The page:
(ARA) - From paltry paychecks to annoying coworkers, more than three quarters of Americans are stressing out about something related to their job, according to a new study.
The vast majority of Americans (77 percent) are stressed by at least one thing at work, finds the Harris Interactive-Everest College
Work Stress Survey. The most common issues are: low pay, commuting, unreasonable workload and concern over being fired or laid off. But these are not the only issues American workers are facing - annoying coworkers also made the list, followed by difficulty with a boss, poor work-life balance and lack of opportunity for advancement.
"We've seen numerous surveys that confirm workplace stress
has increased during the last several years," says Wendy Cullen, vice president of employer development for Everest College.
Concerns over low pay and job security are consistently one of the top stressors for Americans. In most regions of the U.S., 16 percent of Americans listed low pay as their top stressor, and concerns over job security were a close second. For example, 13 percent of college graduates ranked losing their job as the biggest stressor, which is in line with Americans without college degrees.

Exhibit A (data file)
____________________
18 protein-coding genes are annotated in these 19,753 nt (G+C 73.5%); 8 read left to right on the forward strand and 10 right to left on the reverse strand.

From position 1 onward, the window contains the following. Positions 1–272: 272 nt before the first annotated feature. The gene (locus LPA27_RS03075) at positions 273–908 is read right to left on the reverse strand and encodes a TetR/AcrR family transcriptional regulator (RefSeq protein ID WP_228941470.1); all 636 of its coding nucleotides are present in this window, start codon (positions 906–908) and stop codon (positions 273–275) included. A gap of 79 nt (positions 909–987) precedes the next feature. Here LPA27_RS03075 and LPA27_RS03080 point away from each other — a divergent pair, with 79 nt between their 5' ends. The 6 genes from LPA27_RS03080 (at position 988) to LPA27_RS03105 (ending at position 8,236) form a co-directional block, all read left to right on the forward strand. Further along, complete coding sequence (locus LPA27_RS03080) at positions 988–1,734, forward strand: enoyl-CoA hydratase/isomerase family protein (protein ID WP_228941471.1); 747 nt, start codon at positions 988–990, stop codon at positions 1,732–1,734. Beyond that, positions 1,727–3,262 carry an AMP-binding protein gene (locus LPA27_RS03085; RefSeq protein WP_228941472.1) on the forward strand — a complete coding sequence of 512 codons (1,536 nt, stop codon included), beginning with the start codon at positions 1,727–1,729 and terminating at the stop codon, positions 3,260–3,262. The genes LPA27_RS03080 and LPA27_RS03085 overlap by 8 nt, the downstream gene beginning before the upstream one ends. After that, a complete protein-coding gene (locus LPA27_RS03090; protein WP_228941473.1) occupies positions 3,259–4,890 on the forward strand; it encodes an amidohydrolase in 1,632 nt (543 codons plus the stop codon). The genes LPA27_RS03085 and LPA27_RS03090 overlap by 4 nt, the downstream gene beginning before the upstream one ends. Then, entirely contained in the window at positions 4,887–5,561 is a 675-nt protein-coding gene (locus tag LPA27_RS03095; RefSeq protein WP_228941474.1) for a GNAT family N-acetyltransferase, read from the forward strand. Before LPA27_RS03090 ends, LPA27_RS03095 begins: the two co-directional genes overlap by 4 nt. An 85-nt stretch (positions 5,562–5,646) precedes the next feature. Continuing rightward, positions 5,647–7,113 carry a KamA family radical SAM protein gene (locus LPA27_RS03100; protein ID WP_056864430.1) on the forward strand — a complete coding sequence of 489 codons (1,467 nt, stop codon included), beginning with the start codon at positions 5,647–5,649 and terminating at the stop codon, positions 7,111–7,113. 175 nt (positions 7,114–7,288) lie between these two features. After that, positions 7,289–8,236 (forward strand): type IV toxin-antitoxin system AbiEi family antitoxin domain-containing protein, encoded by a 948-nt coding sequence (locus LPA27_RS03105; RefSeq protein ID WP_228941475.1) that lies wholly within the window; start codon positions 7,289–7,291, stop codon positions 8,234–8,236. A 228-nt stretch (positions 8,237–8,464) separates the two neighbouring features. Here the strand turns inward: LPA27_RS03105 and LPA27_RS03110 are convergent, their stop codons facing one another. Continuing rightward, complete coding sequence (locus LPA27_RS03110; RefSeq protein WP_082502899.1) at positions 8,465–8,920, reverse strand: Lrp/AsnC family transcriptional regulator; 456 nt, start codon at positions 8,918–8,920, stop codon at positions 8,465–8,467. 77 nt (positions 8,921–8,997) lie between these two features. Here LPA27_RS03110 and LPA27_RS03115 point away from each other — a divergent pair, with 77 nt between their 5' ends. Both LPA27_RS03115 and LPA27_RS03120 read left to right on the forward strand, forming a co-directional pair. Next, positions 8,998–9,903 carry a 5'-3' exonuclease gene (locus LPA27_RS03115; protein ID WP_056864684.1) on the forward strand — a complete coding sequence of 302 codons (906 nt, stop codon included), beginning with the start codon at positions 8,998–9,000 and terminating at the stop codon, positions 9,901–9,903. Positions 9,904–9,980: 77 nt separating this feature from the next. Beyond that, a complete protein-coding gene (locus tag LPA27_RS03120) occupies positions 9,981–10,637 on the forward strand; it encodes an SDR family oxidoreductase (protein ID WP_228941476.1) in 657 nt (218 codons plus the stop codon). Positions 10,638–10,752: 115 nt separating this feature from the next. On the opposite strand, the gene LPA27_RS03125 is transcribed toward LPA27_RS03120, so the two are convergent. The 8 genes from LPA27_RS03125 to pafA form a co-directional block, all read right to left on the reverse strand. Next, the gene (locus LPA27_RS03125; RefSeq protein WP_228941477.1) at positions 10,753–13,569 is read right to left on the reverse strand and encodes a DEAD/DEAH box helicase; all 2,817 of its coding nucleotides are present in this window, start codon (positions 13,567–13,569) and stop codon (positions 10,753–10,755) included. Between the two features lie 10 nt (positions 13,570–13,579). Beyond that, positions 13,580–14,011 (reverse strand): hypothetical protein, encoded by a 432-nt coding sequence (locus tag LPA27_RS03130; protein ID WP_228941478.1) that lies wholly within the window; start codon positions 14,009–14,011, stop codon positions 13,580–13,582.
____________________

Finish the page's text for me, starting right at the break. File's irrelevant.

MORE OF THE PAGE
"One change we are seeing is that more and more Americans are pursuing careers in industries like health care, which offers more long-term stability." Switching careers or going back to school to gain access to a more secure or better paying career is one technique that many individuals use to deal with insecurity in the workplace.
How to deal with stress
"The impact of stress cannot be overstated," says Davis Brimberg, a Los Angeles-based psychologist who focuses on workplace issues. "Almost all psychological problems are worsened by stress. People of all occupations and income levels are greatly affected," he says. Workplace stress can have negative consequences on your performance at work, and your life.
There are a number of techniques for dealing with workplace stress. First, learn to recognize the symptoms - you may feel a constant sense of nervousness, which can often lead to feeling withdrawn, irritable or apathetic. Stress is also associated with physical problems, such as fatigue and muscle tension.
Physical exercise is also shown to help with stress management. Aerobic exercises have been shown to release mood-raising endorphins, so getting 30 minutes of exercise a day can actually help decrease your stress levels. It is also important to get enough sleep, which can help your body deal with the effects of stress throughout the day, and makes you better able to manage emotional swings.
There are also important strategies in your workplace that can help you deal with stress. Do not over-commit to non-essential tasks. Prioritize important tasks, and learn to delegate non-essential ones. Also, you can schedule regular breaks into your daily routine to allow yourself to get away from your workstation or office.
Additionally, Brimsburg suggests that getting help can be effective. "Counseling can be very helpful in relieving signs and symptoms of stress-related issues."